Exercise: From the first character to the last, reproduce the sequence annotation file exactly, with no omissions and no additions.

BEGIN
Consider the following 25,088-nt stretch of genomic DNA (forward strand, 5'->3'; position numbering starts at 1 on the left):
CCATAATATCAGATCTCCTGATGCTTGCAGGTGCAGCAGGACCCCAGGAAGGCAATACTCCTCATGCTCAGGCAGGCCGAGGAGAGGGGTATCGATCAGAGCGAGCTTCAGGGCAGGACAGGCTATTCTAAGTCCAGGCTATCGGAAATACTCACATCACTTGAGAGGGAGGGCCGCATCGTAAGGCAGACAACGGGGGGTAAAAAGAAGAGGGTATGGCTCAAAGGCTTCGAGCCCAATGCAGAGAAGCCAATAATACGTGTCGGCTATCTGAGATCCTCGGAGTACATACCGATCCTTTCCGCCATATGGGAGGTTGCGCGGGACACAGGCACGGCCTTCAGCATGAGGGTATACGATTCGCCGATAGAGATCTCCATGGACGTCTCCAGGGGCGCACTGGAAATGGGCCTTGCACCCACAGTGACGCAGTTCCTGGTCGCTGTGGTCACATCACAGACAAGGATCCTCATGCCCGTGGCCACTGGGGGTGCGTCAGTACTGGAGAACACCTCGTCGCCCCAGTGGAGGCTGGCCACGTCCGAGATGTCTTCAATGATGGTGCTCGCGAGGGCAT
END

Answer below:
Consider the following 25,088-nt stretch of genomic DNA (forward strand, 5'->3'; position numbering starts at 1 on the left):
CCATAATATCAGATCTCCTGATGCTTGCAGGTGCAGCAGGACCCCAGGAAGGCAATACTCCTCATGCTCAGGCAGGCCGAGGAGAGGGGTATCGATCAGAGCGAGCTTCAGGGCAGGACAGGCTATTCTAAGTCCAGGCTATCGGAAATACTCACATCACTTGAGAGGGAGGGCCGCATCGTAAGGCAGACAACGGGGGGTAAAAAGAAGAGGGTATGGCTCAAAGGCTTCGAGCCCAATGCAGAGAAGCCAATAATACGTGTCGGCTATCTGAGATCCTCGGAGTACATACCGATCCTTTCCGCCATATGGGAGGTTGCGCGGGACACAGGCACGGCCTTCAGCATGAGGGTATACGATTCGCCGATAGAGATCTCCATGGACGTCTCCAGGGGCGCACTGGAAATGGGCCTTGCACCCACAGTGACGCAGTTCCTGGTCGCTGTGGTCACATCACAGACAAGGATCCTCATGCCCGTGGCCACTGGGGGTGCGTCAGTACTGGAGAACACCTCGTCGCCCCAGTGGAGGCTGGCCACGTCCGAGATGTCTTCAATGATGGTGCTCGCGAGGGCAT